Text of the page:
Over the years before Queso, we easily and quickly house trained three puppies. Queso trained quickly too–but then we found she kept sneaking off to pee in out of the way places in the house. More than once, we had to go back to square one with our house training with her and then watch her very closely.
We finally concluded her signals she needed to go out were so quiet and subtle we often missed them. Rather than get louder or more insistent about her needs she’d sneak off.
She’s a independent dog, quiet, stoic and smart. Unlike our other dogs, she rarely demands attention. She won’t climb up onto your lap or push her head into your hand or bark to get her needs met. She will, however, use her smarts in her own quiet way. The way she solved our lack of noticing her sitting quietly by the door was to take matters into her own four paws and find a place to take care of herself.
As she got older and had more patience and control, this behavior stopped and is rarely a problem. But when Sugarplum, our next puppy, came home with us we decided to give her a clearer way to tell us she needed to go out. I had discovered you could hang bells from the doorknob and teach a dog to ring them when they needed to go outside. It seemed like a good idea to give a dog a clear means of communication especially after our experience with Queso.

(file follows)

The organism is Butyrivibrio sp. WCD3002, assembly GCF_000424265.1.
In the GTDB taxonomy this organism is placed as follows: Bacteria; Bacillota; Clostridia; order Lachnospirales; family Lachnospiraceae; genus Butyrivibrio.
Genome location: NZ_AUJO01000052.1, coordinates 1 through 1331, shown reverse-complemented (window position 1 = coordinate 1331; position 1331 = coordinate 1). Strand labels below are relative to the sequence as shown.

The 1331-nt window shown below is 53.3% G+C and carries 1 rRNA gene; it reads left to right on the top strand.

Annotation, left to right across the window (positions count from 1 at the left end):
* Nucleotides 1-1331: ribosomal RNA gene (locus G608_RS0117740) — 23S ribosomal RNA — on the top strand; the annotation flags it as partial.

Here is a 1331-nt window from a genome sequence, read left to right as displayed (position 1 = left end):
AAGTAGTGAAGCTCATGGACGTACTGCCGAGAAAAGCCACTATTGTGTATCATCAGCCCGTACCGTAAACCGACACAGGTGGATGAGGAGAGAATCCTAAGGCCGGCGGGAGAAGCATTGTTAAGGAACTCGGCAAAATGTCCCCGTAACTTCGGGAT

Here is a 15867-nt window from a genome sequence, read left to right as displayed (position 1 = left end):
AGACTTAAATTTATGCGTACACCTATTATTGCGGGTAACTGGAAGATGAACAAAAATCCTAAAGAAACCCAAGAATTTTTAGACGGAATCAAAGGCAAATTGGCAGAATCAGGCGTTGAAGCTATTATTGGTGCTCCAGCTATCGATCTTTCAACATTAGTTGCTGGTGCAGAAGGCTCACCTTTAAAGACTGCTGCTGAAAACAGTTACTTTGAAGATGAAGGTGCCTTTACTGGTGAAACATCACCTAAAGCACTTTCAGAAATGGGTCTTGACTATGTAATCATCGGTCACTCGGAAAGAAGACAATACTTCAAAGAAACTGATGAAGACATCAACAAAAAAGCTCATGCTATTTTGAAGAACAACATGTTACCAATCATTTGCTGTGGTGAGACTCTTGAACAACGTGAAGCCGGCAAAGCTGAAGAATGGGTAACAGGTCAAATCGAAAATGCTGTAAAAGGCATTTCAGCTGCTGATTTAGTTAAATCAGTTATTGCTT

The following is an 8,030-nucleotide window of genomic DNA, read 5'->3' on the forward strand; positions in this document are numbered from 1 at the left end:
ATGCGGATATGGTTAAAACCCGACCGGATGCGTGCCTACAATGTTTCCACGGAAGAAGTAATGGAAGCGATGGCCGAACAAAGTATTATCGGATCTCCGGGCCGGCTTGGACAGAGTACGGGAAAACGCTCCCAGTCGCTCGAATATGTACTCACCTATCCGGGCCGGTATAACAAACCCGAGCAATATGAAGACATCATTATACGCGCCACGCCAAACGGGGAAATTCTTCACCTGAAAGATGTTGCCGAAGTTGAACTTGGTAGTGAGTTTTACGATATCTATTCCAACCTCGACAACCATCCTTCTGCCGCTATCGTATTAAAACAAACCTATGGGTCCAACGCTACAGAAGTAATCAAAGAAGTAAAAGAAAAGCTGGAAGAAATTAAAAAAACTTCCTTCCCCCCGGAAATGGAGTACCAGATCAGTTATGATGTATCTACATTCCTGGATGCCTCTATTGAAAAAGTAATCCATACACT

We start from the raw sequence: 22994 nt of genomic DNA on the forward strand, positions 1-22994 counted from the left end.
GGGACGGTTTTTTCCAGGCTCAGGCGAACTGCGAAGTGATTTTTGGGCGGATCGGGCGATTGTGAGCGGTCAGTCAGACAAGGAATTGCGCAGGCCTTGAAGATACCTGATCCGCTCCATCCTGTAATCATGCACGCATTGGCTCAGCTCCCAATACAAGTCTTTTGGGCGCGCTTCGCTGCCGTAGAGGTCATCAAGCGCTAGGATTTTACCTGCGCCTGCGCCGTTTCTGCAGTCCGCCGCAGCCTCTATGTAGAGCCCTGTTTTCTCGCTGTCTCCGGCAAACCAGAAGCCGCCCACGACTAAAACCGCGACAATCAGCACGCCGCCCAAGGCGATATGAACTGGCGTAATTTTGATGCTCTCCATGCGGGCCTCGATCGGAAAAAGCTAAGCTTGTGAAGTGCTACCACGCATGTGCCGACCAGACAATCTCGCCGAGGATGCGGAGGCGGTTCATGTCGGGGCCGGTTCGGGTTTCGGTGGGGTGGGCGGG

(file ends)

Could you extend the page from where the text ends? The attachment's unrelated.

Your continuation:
It didn’t take Sugarplum long to learn to paw at the bells. In fact, she quickly became a relentless and enthusiastic bell ringer. She rings them when she wants to go out. She rings them to let us know one of our cats is outside waiting to come in. She rings them when one of the other dogs is outside waiting to come in. She comes inside for five minutes, rings the bells to go out, comes back in and turns around to ring them again to go out.
She’s a very different dog than Queso and I now know nothing would stop her from telling us what she needs. Unlike Queso, she is not reticent. She will put her paws in our laps or paw at us for attention. She will bark to let us know if a cat is anywhere he shouldn’t be, if another dog is eating her food or otherwise not obeying the rules. She yips excitedly when we see other dogs. And she would surely paw at the door or bark to go out. But she doesn’t have to because someone had the idea to teach her to ring those damn bells.